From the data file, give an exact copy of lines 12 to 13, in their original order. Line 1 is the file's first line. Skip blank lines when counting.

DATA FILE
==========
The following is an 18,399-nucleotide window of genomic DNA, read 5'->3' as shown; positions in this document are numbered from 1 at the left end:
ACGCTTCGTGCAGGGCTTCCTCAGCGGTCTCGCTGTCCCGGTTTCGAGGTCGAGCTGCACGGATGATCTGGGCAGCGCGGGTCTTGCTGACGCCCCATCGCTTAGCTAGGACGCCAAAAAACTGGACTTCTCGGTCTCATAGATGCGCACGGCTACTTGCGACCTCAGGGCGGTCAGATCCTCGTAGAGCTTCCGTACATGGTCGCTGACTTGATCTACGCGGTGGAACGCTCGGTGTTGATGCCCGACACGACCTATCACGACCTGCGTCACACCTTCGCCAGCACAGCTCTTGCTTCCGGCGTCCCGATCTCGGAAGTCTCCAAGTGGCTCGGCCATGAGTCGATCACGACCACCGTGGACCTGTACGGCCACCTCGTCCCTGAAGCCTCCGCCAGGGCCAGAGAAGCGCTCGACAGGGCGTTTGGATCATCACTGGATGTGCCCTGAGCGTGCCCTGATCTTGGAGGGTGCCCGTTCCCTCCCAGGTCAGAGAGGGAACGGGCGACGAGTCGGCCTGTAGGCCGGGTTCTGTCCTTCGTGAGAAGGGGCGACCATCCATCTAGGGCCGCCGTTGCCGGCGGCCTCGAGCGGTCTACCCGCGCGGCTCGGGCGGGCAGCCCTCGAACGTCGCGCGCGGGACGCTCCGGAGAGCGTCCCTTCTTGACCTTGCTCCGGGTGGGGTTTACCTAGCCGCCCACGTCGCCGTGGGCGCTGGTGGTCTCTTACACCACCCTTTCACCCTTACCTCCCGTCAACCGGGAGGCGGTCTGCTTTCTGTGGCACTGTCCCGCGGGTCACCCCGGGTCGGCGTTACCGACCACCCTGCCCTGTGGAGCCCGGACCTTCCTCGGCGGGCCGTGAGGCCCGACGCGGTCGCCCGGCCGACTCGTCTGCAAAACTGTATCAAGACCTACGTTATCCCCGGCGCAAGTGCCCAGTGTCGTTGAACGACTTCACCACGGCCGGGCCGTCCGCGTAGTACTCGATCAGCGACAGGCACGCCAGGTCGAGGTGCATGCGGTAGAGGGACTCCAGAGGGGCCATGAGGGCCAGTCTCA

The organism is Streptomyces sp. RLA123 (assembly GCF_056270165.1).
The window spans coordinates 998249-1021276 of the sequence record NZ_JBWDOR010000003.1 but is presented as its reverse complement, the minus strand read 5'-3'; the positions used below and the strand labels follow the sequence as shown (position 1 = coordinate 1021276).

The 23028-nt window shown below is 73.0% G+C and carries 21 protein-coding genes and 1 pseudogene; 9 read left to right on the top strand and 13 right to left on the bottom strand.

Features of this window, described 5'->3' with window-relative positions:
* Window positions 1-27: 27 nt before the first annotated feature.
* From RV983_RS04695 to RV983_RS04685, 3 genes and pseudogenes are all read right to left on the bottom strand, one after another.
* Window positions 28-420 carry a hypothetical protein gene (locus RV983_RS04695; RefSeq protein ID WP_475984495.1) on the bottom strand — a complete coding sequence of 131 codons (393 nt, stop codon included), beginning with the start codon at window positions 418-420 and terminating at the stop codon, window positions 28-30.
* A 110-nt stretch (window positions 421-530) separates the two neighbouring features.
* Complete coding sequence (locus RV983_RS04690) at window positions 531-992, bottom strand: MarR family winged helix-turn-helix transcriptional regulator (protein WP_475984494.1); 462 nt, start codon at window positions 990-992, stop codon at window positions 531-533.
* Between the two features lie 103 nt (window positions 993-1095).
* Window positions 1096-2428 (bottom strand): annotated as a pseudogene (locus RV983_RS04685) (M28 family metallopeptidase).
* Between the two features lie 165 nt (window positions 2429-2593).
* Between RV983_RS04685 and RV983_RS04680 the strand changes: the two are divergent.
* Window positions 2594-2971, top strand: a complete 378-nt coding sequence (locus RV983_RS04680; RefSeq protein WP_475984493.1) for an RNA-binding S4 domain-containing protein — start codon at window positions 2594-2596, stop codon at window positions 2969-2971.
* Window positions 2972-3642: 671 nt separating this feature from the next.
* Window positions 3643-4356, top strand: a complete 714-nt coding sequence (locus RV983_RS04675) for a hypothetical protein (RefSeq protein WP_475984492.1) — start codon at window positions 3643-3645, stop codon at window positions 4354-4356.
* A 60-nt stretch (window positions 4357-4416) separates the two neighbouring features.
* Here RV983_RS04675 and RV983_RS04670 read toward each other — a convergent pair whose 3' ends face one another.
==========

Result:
* Between the two features lie 103 nt (window positions 993-1095).
* Window positions 1096-2428 (bottom strand): annotated as a pseudogene (locus RV983_RS04685) (M28 family metallopeptidase).